History of Armstrong County, Pennsylvania
In placing this History of Armstrong County before their patrons, the publishers feel that the work will stand the test of candid criticism in every respect. They have spared neither endeavor nor expense which could add to its value, and to make it a volume which would reflect credit upon its author and themselves has been their aim, and therefore they rest assured that those citizens who have watched with friendly interest the progress of the work since the time it was undertaken by Mr. Smith will not be disappointed with the product of that long period of careful labor. That so voluminous a work, containing, as it does, in its eight hundred broad pages, at least six thousand dates and fifty thousand names, should be absolutely free from trivial error, thinking people will not expect; but the publishers believe that such has experienced men — writers, engravers, printers and proof-readers — that even inconsequential errors have been reduced to the minimum, and that essential misstatements of statement have been entirely avoided. The riches of historic lore, gathered from a thousand different sources by its author, have been returned to the patrons of the work in what has seemed the most appropriate and acceptable form; and it has been the study of the publishers, by aid of all that is most excellent in the art of typography and in the bookbinder's skill, to send the history to the people of Armstrong County clothed as its worth deserves.
Table of Contents
HISTORY OF ARMSTRONG COUNTY.
History Sketch of Armstrong County... 13
Armstrong County in the War of the Revolution... 60
Township Division and Organization... 101
The Borough of Kittanning... 106
Allegheny (Now Bethel, Parks and Gilpin)... 156
Red Bank... 186
Plum Creek... 201
Pine (Including Boggs)... 247
South Bend... 394
South Buffalo... 429
North Buffalo... 456
West Franklin... 472
East Franklin... 496
Brady's Bend... 563
Parker City... 577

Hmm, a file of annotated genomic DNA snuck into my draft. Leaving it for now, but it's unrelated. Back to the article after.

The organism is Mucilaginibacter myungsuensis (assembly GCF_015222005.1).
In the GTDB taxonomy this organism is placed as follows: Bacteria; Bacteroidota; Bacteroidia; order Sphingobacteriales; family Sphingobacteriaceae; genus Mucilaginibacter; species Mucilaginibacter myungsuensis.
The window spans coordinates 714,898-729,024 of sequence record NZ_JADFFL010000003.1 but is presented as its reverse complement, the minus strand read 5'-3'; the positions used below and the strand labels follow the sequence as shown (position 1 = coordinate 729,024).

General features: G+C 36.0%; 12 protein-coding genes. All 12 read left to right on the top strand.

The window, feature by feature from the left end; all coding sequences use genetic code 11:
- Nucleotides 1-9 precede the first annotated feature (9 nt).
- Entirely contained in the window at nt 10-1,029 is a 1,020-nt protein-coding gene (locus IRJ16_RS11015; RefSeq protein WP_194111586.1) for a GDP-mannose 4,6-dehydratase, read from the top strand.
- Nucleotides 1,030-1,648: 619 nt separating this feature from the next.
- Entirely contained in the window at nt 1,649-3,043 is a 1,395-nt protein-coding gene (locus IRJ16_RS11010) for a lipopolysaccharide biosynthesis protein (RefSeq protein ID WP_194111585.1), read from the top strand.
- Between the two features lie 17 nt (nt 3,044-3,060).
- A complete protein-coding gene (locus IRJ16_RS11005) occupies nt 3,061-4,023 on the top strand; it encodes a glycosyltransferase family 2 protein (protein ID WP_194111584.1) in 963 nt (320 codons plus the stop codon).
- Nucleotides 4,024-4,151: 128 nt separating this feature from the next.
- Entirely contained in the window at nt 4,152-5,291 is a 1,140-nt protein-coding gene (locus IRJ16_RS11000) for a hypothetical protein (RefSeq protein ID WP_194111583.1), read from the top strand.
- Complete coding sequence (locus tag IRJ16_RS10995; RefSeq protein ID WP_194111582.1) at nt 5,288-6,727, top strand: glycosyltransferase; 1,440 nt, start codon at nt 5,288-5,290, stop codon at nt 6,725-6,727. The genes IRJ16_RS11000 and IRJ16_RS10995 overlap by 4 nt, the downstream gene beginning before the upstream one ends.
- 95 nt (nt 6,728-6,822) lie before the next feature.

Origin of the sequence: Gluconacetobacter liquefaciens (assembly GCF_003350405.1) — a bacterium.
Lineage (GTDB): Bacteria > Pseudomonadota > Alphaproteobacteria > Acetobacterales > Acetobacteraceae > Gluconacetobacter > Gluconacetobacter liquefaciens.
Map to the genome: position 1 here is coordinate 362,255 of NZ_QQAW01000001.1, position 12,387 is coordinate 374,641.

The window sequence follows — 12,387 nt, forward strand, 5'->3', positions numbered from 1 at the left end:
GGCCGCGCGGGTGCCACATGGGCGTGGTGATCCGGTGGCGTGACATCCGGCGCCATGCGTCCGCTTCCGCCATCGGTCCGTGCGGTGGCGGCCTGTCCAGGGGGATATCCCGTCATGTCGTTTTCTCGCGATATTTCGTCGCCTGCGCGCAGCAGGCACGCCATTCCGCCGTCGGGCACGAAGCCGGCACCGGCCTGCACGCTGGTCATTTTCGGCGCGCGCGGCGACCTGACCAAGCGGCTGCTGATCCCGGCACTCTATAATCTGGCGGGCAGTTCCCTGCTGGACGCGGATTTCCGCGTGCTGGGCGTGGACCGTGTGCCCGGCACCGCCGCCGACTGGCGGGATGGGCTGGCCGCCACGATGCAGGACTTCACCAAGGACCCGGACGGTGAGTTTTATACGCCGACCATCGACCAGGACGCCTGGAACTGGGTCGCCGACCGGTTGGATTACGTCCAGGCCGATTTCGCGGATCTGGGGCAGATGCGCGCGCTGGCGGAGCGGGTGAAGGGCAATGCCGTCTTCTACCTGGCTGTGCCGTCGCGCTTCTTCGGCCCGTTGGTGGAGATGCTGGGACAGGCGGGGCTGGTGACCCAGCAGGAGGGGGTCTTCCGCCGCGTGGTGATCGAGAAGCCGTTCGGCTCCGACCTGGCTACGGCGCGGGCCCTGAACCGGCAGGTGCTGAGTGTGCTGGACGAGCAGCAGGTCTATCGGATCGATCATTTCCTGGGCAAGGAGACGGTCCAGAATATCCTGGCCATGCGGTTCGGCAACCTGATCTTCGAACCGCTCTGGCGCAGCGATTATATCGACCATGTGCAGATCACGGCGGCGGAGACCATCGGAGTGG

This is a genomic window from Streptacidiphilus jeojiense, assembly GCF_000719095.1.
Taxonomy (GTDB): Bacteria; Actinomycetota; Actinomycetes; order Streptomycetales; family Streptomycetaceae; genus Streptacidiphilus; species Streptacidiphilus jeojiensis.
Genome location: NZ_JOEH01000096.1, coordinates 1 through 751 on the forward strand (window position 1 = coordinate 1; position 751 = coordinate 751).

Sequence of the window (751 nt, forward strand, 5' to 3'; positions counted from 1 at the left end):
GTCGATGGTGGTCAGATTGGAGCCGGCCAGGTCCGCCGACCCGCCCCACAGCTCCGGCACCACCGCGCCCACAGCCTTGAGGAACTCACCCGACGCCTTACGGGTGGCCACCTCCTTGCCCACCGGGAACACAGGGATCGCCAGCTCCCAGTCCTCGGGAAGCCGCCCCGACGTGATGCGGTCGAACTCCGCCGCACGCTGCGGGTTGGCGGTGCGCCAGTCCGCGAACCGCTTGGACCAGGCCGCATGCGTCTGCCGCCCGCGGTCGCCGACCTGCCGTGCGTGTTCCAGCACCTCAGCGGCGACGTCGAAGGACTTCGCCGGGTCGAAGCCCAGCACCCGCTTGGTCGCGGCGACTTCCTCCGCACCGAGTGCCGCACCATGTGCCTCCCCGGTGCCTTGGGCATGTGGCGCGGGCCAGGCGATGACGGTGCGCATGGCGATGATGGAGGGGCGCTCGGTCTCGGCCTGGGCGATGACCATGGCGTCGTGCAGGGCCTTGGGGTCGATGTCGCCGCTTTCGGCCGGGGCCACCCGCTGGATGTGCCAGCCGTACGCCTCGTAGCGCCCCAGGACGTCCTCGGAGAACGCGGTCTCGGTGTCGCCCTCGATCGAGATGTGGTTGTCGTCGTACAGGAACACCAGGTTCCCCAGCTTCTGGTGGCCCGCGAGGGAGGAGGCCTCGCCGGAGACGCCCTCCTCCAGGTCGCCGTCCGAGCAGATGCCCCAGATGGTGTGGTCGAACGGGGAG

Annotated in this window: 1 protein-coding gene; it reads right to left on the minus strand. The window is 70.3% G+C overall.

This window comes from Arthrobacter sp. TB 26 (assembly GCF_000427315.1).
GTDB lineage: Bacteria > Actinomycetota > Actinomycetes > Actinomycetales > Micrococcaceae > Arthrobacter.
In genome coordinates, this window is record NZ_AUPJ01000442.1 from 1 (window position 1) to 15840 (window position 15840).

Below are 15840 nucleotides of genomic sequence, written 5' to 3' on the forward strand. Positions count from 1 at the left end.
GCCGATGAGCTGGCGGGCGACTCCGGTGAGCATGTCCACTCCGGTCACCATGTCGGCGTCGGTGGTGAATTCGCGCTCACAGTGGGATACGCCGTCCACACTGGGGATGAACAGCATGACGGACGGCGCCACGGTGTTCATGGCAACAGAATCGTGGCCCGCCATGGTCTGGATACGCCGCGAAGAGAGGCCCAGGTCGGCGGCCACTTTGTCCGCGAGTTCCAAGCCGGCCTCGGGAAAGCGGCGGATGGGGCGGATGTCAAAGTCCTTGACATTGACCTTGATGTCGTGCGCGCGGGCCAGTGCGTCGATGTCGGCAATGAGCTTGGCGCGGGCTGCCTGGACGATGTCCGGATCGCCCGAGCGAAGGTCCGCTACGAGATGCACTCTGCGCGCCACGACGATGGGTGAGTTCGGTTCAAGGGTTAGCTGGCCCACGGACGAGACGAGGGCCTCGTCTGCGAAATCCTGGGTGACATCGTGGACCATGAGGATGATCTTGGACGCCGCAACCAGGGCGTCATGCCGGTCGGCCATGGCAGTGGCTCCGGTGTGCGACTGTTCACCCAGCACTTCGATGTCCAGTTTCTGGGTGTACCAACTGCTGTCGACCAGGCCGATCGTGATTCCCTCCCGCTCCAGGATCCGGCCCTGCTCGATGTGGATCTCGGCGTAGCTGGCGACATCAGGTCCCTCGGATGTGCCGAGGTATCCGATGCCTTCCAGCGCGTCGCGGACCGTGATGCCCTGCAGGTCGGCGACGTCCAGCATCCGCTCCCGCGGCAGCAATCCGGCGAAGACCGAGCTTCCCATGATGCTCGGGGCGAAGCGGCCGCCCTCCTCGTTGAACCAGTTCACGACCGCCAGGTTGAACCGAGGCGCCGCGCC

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The writer briefly refers to the person, motives and principles of the first charter proprietor of the Province of Pennsylvania, once the owner of the soil of this county. Two hundred and thirty years ago was born in the city of London the subsequent founder of that province. Hew was the son of William Penn, of the county of Wilts, Vice Admiral in the time of Cromwell, and whom King Charles II knighted for his successful naval services against the Dutch. His son — our William Perm — was a serious youth, lie received religious impressions in his twelfth year, which were confirmed by the preaching of Thomas Lowe, a Quaker preacher. In his fifteenth year, while a commoner in Christ Church, Oxford, he met with other students who were devoutly inclined, and with whom he joined in holding private meetings, in which they prayed and preached, which, it seems, was offensive to the college authorities, by whom those young religionists were confined for non-conformity, but continuing in their religious exercises, they were finally expelled. Young Penn's father vainly endeavored to turn him from his religious bent and exercises, which the more worldly minded senior feared would interfere with his promotion in the world, but finding him still determined to adhere to his religious convictions, gave him a severe beating and turned him adrift upon the world. The young martyr was restored to his home by the intercession of his mother. He afterward visited Paris, and after his return was admitted to the study of the law in Lincoln's Inn. He soon after became a member of the staff of the Duke of Ormond, who was then the Viceroy of Ireland. He was thus engaged for awhile in military service, of which he became fond. His father, however, would not permit him to enter the army, which he then eagerly wished to do. "It was at this interesting period of his life," says Wayne McVeagh, in his eulogy, "that the authentic portrait of him now in the possession of the Historical Society was painted — a portrait which dispels many of the mis- taken opinions of his person and his character generally entertained. It presents him to us clad in armor, of frank countenance, and features delicate and beautiful, but resolute, with his hair 'long and parted in the center of his forehead, falling over his shoulders in massive, natural ringlets.' This portrait bears the date of his twenty-second birthday, and the martial motto 'Pax quaritur bello'" Having been sent, in his twenty-second year, by his father, to Ireland to manage an estate, he again met Rev. Thomas Lowe, in Cork, by whose preaching, and though his deep sympathy for a persecuted sect, he became a confirmed Quaker, and, with others, was imprisoned for attending Quaker meetings. He was, however, soon released, through the intervention of the Earl of Orrery. His father ordered him home, and finding him still inflexible in his conviction of religious duty, would have compromised with him if he would have agreed to remain uncovered before the king, the duke, and himself, which, refusing to do, he became hateful to his father, by whom he was again driven from his home, but was again restored. Though his father never afterward openly countenanced him, still he would intercede for his release when imprisoned, as he occasionally was, for conscience's sake. When Sir William died, in 1670, he was fully reconciled to his son. He left him a large estate. In bidding him farewell, he said, "Son William, let nothing in this world tempt you to wrong your conscience. So will you keep peace at home, which will be a feast to you in a day of trouble"